Many users feel that Word 5.1, dating from 1992, was the best version ever produced; Word 6 was such a monstrosity that Microsoft was forced to continue selling and supporting version 5 even after version 6 was released - a unique event in the history of the software industry. Word 98 is a considerable improvement over version 6, but remains a ponderous, expen$ive piece of bloatware that runs poorly on any Mac earlier than the G3 family. Thus, even though Word 5.1 is not PowerPC-native, many continue to use it even on current model Macs. So far as I know, M$ Word 5 can run on any Macintosh from a Plus to a G4. (I suppose it could even run in Classic under OS X, if you really want to.)

I use Word 5 specifically to open/convert Word 6 & 98 docs to Word 5 format, which can then be opened by AppleWorks 5 (and earlier versions of ClarisWorks). (AppleWorks 6 can open the later Word docs, but has forgotten how to work with Word 5, along with a lot of other stuff it used to know.)

(1) I've read of some having trouble installing Word 5 on newer Macs, possibly because its installer is confused by disks larger than the ca. 20 MB that was gigantic in its time. I haven't "installed" Word 5 in years; I have it in a folder with all its parts and just copy it over to any Mac where I want it. If you need to install it, best to find an older Mac (68K if you can) to do so, then copy it over. Word 5's installer doesn't put anything (nothing necessary anyway) in the System Folder other than the MTExtra fonts used in its equation editor - and it puts those in the System file and Extensions folder, a la System 7.0 (before the Fonts folder was invented). The only thing Word 5 needs in Extensions (only on PowerPC Macs) is "FixWordSystemMemory" (see below).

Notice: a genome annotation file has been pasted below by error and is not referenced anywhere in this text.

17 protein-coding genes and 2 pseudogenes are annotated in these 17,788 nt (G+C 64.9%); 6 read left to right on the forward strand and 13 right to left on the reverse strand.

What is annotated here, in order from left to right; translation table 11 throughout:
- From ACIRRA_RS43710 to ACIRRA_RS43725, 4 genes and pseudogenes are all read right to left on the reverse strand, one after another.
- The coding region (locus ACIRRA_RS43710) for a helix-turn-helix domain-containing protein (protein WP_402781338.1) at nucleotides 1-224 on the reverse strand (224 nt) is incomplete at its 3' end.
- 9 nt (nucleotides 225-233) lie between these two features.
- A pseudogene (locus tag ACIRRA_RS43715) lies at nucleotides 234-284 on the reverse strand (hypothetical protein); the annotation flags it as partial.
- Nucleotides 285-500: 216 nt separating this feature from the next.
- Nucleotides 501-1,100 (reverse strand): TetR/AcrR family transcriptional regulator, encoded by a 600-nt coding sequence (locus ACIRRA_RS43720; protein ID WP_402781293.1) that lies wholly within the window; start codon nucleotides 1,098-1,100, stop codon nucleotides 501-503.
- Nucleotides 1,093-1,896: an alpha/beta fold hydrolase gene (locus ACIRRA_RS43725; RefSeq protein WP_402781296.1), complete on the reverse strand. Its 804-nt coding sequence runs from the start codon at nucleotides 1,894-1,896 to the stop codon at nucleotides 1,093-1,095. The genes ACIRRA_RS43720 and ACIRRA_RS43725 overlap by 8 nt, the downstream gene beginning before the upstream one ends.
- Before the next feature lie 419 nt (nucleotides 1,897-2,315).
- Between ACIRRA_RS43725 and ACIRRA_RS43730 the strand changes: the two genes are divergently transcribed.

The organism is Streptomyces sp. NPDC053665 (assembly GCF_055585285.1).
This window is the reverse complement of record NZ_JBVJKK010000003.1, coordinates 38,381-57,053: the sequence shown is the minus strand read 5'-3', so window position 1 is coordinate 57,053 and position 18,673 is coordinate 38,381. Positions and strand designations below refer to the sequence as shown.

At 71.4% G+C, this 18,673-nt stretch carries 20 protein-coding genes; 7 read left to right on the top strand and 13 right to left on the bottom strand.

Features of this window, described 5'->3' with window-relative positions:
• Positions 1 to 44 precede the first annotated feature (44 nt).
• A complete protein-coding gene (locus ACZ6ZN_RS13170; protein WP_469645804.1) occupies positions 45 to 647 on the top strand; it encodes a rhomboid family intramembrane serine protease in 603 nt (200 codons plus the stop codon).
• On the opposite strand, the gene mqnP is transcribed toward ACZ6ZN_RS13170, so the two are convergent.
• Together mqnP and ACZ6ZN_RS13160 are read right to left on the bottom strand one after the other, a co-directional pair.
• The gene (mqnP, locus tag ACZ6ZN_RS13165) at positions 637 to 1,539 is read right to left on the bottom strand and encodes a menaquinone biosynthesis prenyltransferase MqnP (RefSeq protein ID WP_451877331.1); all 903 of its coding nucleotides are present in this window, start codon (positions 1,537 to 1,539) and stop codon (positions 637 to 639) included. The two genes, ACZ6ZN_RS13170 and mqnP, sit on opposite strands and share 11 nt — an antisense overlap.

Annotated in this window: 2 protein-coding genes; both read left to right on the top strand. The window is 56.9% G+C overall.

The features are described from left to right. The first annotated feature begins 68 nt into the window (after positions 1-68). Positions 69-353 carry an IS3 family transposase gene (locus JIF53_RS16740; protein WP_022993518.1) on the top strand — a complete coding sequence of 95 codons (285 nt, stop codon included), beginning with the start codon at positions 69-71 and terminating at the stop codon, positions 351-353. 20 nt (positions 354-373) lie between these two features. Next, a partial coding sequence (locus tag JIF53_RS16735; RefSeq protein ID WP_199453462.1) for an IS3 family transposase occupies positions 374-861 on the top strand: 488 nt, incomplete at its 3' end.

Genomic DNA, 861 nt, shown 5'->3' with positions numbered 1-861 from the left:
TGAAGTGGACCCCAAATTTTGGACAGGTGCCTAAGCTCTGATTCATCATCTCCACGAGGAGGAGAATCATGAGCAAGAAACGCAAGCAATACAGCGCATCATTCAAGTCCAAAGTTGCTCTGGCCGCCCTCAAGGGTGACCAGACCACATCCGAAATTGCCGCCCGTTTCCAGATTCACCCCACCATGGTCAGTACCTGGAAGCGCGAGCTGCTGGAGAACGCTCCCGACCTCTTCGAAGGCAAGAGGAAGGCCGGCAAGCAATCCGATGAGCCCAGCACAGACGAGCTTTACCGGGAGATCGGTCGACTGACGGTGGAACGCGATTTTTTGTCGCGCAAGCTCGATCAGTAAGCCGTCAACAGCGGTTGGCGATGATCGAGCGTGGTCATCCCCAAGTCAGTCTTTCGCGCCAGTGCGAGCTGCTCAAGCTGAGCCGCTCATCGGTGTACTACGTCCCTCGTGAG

(2) If you have Word 5.0, it's a good idea to update it to v. 5.1a, the final version of generation 5. I don't remember exactly what the differences were (have never used it myself), but believe they were significant. Unfortunately, a quick look at Micro$oft's Web site (I don't like to spend any more time there than I have to) failed to locate any 5.0 to 5.l updater (see below). Perhaps, as with WriteNow, there is some private Word 5 user in the "Vintage Mac" community who can help.